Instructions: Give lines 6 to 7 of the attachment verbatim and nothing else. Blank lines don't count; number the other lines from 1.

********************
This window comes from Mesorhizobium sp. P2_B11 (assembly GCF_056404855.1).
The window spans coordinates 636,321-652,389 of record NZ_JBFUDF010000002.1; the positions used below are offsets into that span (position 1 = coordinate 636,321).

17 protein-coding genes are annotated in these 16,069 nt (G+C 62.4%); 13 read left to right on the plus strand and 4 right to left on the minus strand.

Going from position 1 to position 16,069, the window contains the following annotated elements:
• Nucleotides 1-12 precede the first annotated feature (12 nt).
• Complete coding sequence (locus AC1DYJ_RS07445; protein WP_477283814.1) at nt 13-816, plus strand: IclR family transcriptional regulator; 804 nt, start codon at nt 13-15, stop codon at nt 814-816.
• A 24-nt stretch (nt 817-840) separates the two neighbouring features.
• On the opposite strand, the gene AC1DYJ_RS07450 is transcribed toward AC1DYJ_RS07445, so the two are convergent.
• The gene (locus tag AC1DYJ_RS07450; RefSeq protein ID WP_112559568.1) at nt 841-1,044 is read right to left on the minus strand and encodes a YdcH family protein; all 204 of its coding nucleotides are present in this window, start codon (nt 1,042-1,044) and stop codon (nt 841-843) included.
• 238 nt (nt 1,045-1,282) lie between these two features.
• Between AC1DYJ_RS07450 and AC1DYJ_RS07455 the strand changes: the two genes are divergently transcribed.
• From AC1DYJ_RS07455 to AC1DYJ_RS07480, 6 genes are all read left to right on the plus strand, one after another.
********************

• Complete coding sequence (locus AC1DYJ_RS07445; protein WP_477283814.1) at nt 13-816, plus strand: IclR family transcriptional regulator; 804 nt, start codon at nt 13-15, stop codon at nt 814-816.
• A 24-nt stretch (nt 817-840) separates the two neighbouring features.